- Acquisitions of defense materials should be widely revised. While central powers have great programs of supply chain assurance to mitigate and control the risks of “kill switches” (for example the American programs Trusted Foundry and DARPA SHIELD), this subject can’t even be comprehended in many other countries. Besides the elementary and necessary solution of strengthening the national industry, it is important to make plans so that in the strategic aspect the choices of technology partners favor control and visibility over the subcomponents of military platforms and interoperability among singular forces. We should also pose the question: at the end of the day, who benefits from occasional purchases?
In Brazil, the subject of supply chain protection has gained some traction, even if it’s not in a structured manner. On one hand, the bill 12.598/2012 collaterally covers the subject. On the other hand, recent decree 10.222/2020, which establishes the National Strategy of Cybernetics offers more advance – and it’s already reflected on the limitation of Huawei’s 5G critic infrastructure in Brazil.
However, facing the problem directly still hasn’t resulted in strategic action, unfortunately, even if the subject has been under discussion for a few years at the technical scope of the Armed Forces and the Brazilian Intelligence Agency. We must establish a policy and a national system of supply chain assurance for national defense, because strategic actions of intervention have already been implemented by the great powers for years.
As for the matter of reorganizing the purchase process, we must initiate an open and clear debate about the current Brazilian template, particularly when we consider the great changes the autonomous weapons systems impose on the future. The purchasing of defense material, thought and made only by singular Forces, or taking minimal intervention from other areas, reveals a short-sightedness of an action and a culture of operations that is still too compartmentalized, which is unfit to the new setting of conflicts in which technology mastery should be a priority.
A new multidisciplinary, inter-ministerial and inter agencies structure is not only desirable, but it also seems the only possible way to handle these challenges. The eventual creation of a Special Inter-Ministerial Secretary (SEIPRODE), which encompasses all the state actors involved with the defense product areas (MD, MRE, ME, MCTIC and APEX), to deal with the subject of defense products from its conception, industrial development, exportation, control and financing, in constant and fluid contact to the private sector presents itself as an urgent demand, even if it offers a mid-term resolution.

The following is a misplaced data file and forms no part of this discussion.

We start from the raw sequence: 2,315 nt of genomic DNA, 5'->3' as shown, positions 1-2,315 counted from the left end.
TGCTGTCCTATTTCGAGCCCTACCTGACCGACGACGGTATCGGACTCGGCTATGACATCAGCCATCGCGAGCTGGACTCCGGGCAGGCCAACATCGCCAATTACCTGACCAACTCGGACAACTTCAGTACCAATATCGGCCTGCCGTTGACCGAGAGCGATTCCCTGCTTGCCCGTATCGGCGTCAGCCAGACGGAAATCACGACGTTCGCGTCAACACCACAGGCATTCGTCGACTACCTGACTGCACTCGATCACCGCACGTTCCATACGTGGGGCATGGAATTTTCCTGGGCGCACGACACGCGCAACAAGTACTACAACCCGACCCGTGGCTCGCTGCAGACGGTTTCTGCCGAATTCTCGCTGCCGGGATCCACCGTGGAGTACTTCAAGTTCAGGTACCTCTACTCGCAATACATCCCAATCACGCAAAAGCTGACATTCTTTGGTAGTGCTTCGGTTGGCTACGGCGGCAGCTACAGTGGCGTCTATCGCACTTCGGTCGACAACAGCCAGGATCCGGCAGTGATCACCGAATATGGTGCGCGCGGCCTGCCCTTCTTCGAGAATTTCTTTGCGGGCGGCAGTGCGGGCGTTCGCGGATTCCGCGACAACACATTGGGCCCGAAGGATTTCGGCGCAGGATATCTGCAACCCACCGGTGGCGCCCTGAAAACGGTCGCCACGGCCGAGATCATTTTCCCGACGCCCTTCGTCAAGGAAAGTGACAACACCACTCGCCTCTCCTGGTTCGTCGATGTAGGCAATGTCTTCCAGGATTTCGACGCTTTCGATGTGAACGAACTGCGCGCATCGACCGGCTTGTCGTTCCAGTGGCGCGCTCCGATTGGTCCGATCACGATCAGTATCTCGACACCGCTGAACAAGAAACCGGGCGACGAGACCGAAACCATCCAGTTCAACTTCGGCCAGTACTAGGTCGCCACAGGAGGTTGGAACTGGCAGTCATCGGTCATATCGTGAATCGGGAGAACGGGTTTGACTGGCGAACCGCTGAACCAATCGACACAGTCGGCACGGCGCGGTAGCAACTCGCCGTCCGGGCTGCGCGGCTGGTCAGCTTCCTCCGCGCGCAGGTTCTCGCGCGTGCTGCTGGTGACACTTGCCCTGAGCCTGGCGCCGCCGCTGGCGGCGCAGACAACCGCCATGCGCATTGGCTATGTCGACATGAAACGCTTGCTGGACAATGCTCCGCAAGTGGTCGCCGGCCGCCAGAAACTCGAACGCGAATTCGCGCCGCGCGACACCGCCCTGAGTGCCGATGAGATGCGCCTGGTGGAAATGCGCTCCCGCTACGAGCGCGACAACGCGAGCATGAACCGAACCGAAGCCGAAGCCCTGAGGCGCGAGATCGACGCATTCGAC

In the moral aspect, there are more questions to be asked about the combat operations. Who is in charge of the actions performed by a machine? Who is the operator in charge? How about humanitarian issues, under international law, such as the Geneva Convention, if now the machines decide what, when and
6. O Hardware Comprometido: Uma Importante Ameaça a Ser Considerada pela Atividade de Inteligência, Gustavo Andrade Bruzzeguez, Clóvis Neumann, João Carlos Félix Souza / Compromised Hardware: an important threat to be considered by the Intelligence Activity, Gustavo Andrade Bruzzeguez, Clóvis Neumann, João Carlos Félix Souza.
how to destroy? Given the goal of this article, we will not delve on the subject, but we already observe the necessity to reflect on the moral implications – and international law – that the use of autonomous weapons brings.
There is a revolution in place regarding weapons systems. Based on technology, such changes imply disruptive effects for national defense and security. In order not to let our National States appear in strategically unfavorable positions, it is important to fight technology captivity and recognize the essentiality of their respective BIDs.
In light of LAWS emergency, it is crucial that in Brazil, as well as in other countries of similar stature, we advance in studies of strategic, tactical, operational and moral implications, which should serve as subsidies for the necessary realignment of national policies and State agencies.
In comparison to other countries, particularly to Turkey, to us it seems that at the Age of LAWS, Brazil can’t do without a new State structure, one that’s multidisciplinary, inter-ministerial and inter agencies, so that we can keep up with the revolution in place, considering the prominence the country deserves.